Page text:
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Issue 114

Since its arrival at the tail end of the 60s progressive rock has offered the world some of the most fascinating music ever heard, in varying guises over the years. Prog magazine brings you the stories behind the people who create these astounding sounds and amazing music, be they the classic originators such as Genesis, Pink Floyd and Yes, to the 80s revivalists such as Marillion and IQ, all the way through to those musicians today who have done so much to help rejuvenate the genre such as Muse, Radiohead, Steven Wilson, Opeth and Anathema. In depth and behind the scenes stories of classic albums and tours sit side by side with widespread coverage of what‘s happening at today’s cutting edge of progressive music.

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United Kingdom
Future Publishing Ltd
3,52 €(TVA Incluse)
24,74 €(TVA Incluse)
11 Numéros

dans ce numéro

1 min.
ed’s letter

Hello, and welcome to the new issue of Prog. I hope it finds you as well as can be expected. Reading Daryl Easlea’s fascinating cover story on Kate Bush’s 1980 album Never For Ever, I was most struck by one prominent fact: Never For Ever was the first studio album by a female artist to actually reach the No.1 spot in the UK album charts. Artists of the magnitude of Diana Ross and Barbra Streisand had both hit the top of the charts, but only with compilations. I find that quite astonishing given the wealth of amazing music that female performers have made over the years. Obviously things have moved on apace in the ensuing 40 years, but as last issue’s Greatest Prog Musicians Poll showed, attitudes towards female performers appear…

7 min.
bloody well write

OCEANS OF CHANGE I just wanted to say thank you for the feature on Oceans Of Slumber in Prog 113. I think that the eponymous new album is their best yet, building upon and developing further what they began with the previous two releases. And that voice! There is nothing quite like it in progressive rock, or any other musical genre come to that. Cammie Gilbert is a remarkable woman. Elsewhere in the magazine you lament the lack of female prog artists, so Cammie’s emergence into the limelight is to be welcomed in more than one respect. Although it has always been obvious that there is a deeply personal aspect to her song lyrics, I must say that, until I read this article, I hadn’t quite realised the true extent of it.…

1 min.
tweet talk

Follow us on twitter.com/progmagazineUK KAVUS TORABI @Knifeworld Music. Because honestly, at this point, what else is there? JAMES LABRIE @jameslabrie Started tracking a new solo album. This is not with Matt Guillory and company. That will happen but not at this point in time. This album is with another fine musician from Scotland. I’ll reveal his identity soon enough. We’re both very psyched with the tunes. Stay tuned. FROST* @Here_Be_Frost Needed a keyboard to work something out over the weekend while I was away… so courtesy of Argos Chichester, £38 later… a tribute to my first synth, the Casio VL Tone… played on its great great great great great great great great grandson – the Casio SA46! ROB COTTINGHAM @RobCottingham1 Sorry to read about Anathema. The music industry has been badly hit when most bands were struggling pre-Covid…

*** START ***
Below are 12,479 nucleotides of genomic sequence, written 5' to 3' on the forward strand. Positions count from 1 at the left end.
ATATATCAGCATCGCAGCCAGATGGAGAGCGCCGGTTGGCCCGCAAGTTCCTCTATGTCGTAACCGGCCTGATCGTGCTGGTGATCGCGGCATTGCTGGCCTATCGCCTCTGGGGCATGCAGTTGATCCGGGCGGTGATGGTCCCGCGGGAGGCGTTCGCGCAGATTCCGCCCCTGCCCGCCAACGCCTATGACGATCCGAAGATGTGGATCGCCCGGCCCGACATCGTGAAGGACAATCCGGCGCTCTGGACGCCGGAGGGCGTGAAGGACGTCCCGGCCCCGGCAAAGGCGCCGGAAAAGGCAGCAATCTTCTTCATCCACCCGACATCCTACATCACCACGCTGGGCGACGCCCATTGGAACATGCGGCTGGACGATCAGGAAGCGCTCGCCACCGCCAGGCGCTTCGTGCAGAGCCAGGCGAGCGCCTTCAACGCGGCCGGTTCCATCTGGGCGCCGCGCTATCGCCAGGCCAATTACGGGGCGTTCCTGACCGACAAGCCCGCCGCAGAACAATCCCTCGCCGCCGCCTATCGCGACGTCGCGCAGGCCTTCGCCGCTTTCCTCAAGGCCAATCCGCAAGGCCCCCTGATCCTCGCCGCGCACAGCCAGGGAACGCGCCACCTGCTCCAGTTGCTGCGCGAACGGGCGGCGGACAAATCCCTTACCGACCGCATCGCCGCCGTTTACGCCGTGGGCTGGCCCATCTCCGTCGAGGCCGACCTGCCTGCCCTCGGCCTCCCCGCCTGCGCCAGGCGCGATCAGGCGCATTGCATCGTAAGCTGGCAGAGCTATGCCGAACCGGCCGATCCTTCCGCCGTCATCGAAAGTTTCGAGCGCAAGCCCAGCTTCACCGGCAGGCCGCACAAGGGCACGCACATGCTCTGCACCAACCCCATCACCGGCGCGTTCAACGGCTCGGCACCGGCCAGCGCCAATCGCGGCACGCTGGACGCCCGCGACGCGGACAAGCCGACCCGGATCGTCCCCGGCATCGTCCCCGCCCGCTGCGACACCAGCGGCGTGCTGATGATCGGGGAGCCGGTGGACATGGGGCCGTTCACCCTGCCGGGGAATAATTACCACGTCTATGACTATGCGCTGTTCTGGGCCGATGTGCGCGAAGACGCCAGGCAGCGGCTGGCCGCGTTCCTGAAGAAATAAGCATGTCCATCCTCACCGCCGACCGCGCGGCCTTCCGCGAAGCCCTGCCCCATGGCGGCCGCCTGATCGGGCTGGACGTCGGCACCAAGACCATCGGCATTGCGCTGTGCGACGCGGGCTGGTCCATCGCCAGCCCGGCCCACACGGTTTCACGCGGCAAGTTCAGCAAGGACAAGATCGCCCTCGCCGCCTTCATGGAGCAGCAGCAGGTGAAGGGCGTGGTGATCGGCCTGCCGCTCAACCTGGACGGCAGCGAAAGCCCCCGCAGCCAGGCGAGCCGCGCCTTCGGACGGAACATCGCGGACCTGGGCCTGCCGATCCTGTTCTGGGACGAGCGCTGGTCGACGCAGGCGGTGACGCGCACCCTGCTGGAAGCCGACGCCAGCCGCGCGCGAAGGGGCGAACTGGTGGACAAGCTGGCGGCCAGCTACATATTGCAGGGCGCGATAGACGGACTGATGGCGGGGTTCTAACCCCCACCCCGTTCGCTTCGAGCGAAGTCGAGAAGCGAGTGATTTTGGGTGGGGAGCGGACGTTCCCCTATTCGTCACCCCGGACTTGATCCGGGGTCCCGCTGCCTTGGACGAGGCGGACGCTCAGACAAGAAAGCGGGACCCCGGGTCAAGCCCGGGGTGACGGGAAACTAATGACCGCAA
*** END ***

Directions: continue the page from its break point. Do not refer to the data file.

3 min.
jon anderson to release expanded song of seven

Jon Anderson is to release an expanded version of Song Of Seven via Esoteric on November 27. First launched in 1980, and representing quite a change in musical direction, Song Of Seven was his second solo album and his first after leaving Yes following 1978’s Tormato. The recordings have been digitally remastered from the original Atlantic Records tapes and expanded to include two bonus US single edits which, until now, have previously been unavailable on CD. “I was actually listening to For You, For Me from the album last week, just to check on what I was thinking in those days,” Anderson says. “And it’s pretty political – it’s an interesting song. The opposite of that was Take Your Time, which was a lovely sort of a sweet song. Sometimes you come…

1 min.
barre marks tull’s half-century

Martin Barre celebrates Jethro Tull’s half-century career with the release of his double CD 50 Years Of Jethro Tull through Store For Music on November 6. The former Tull guitarist and member of the band for 44 years from 1968 has carefully chosen songs from across his former group’s catalogue. “The tracks we’ve done are those that I enjoy playing the most. And also what’s fun for my band to perform,” he says. “We had a couple of days off last year when touring in America, so we went into this studio for a day and did it all live. What you hear was done pretty much in one take, although a couple of songs took two takes.” The first CD was recorded at the Factory Underground in New York, while the second…

1 min.
anathema stun fans by revealing hiatus

Anathema have left fans stunned by the announcement that they’re to go on indefinite hiatus. The band issued a statement citing “events over the last year” which had “left us with no option” but to “pursue other paths in life.” Earlier this year the band were forced to cancel tour dates due to Covid-19: “We don’t have money anymore. Not to pay the road crew, the bus company, the merchandise costs.” They added: “We cannot get summer jobs… Therefore we are broke. We all have rent to pay. None of us own homes.” In their latest and seemingly final statement the band state: “We are beyond grateful for everyone’s support over the years. There is no end to the love and respect we have for our fans for giving us the best…